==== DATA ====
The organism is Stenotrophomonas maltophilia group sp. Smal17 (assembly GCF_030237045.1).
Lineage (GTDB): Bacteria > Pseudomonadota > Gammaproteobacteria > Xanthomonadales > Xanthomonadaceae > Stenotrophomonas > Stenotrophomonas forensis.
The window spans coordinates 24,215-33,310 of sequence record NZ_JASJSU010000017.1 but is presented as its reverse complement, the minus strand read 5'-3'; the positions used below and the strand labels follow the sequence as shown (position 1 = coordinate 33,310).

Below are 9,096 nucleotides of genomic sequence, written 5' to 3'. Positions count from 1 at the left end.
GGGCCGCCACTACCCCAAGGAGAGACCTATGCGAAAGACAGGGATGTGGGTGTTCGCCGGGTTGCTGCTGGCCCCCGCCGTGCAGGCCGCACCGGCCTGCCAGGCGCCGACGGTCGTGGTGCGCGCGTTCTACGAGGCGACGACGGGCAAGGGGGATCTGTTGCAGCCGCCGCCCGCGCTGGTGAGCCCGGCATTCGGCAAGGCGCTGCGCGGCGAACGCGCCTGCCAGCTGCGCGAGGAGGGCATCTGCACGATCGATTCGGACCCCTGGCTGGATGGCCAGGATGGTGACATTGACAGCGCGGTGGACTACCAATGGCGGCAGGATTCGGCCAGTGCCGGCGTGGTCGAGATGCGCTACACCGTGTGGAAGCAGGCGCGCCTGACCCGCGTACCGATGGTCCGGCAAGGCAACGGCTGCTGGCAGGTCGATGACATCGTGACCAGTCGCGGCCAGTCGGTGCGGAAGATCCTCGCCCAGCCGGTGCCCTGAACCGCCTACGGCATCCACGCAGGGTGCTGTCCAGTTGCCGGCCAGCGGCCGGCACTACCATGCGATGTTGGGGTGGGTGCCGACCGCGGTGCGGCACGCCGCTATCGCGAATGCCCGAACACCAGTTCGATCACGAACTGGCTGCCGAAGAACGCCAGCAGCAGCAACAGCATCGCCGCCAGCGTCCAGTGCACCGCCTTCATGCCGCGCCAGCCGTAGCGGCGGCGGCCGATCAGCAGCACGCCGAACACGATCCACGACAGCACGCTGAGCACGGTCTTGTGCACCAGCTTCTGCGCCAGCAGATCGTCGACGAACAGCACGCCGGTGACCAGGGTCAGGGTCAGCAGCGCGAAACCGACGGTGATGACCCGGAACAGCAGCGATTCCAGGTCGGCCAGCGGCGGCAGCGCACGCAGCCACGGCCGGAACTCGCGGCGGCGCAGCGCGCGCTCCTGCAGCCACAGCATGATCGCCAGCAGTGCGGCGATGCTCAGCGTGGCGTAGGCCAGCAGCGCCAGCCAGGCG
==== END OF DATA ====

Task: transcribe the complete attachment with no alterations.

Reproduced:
The organism is Stenotrophomonas maltophilia group sp. Smal17 (assembly GCF_030237045.1).
Lineage (GTDB): Bacteria > Pseudomonadota > Gammaproteobacteria > Xanthomonadales > Xanthomonadaceae > Stenotrophomonas > Stenotrophomonas forensis.
The window spans coordinates 24,215-33,310 of sequence record NZ_JASJSU010000017.1 but is presented as its reverse complement, the minus strand read 5'-3'; the positions used below and the strand labels follow the sequence as shown (position 1 = coordinate 33,310).

Below are 9,096 nucleotides of genomic sequence, written 5' to 3'. Positions count from 1 at the left end.
GGGCCGCCACTACCCCAAGGAGAGACCTATGCGAAAGACAGGGATGTGGGTGTTCGCCGGGTTGCTGCTGGCCCCCGCCGTGCAGGCCGCACCGGCCTGCCAGGCGCCGACGGTCGTGGTGCGCGCGTTCTACGAGGCGACGACGGGCAAGGGGGATCTGTTGCAGCCGCCGCCCGCGCTGGTGAGCCCGGCATTCGGCAAGGCGCTGCGCGGCGAACGCGCCTGCCAGCTGCGCGAGGAGGGCATCTGCACGATCGATTCGGACCCCTGGCTGGATGGCCAGGATGGTGACATTGACAGCGCGGTGGACTACCAATGGCGGCAGGATTCGGCCAGTGCCGGCGTGGTCGAGATGCGCTACACCGTGTGGAAGCAGGCGCGCCTGACCCGCGTACCGATGGTCCGGCAAGGCAACGGCTGCTGGCAGGTCGATGACATCGTGACCAGTCGCGGCCAGTCGGTGCGGAAGATCCTCGCCCAGCCGGTGCCCTGAACCGCCTACGGCATCCACGCAGGGTGCTGTCCAGTTGCCGGCCAGCGGCCGGCACTACCATGCGATGTTGGGGTGGGTGCCGACCGCGGTGCGGCACGCCGCTATCGCGAATGCCCGAACACCAGTTCGATCACGAACTGGCTGCCGAAGAACGCCAGCAGCAGCAACAGCATCGCCGCCAGCGTCCAGTGCACCGCCTTCATGCCGCGCCAGCCGTAGCGGCGGCGGCCGATCAGCAGCACGCCGAACACGATCCACGACAGCACGCTGAGCACGGTCTTGTGCACCAGCTTCTGCGCCAGCAGATCGTCGACGAACAGCACGCCGGTGACCAGGGTCAGGGTCAGCAGCGCGAAACCGACGGTGATGACCCGGAACAGCAGCGATTCCAGGTCGGCCAGCGGCGGCAGCGCACGCAGCCACGGCCGGAACTCGCGGCGGCGCAGCGCGCGCTCCTGCAGCCACAGCATGATCGCCAGCAGTGCGGCGATGCTCAGCGTGGCGTAGGCCAGCAGCGCCAGCCAGGCG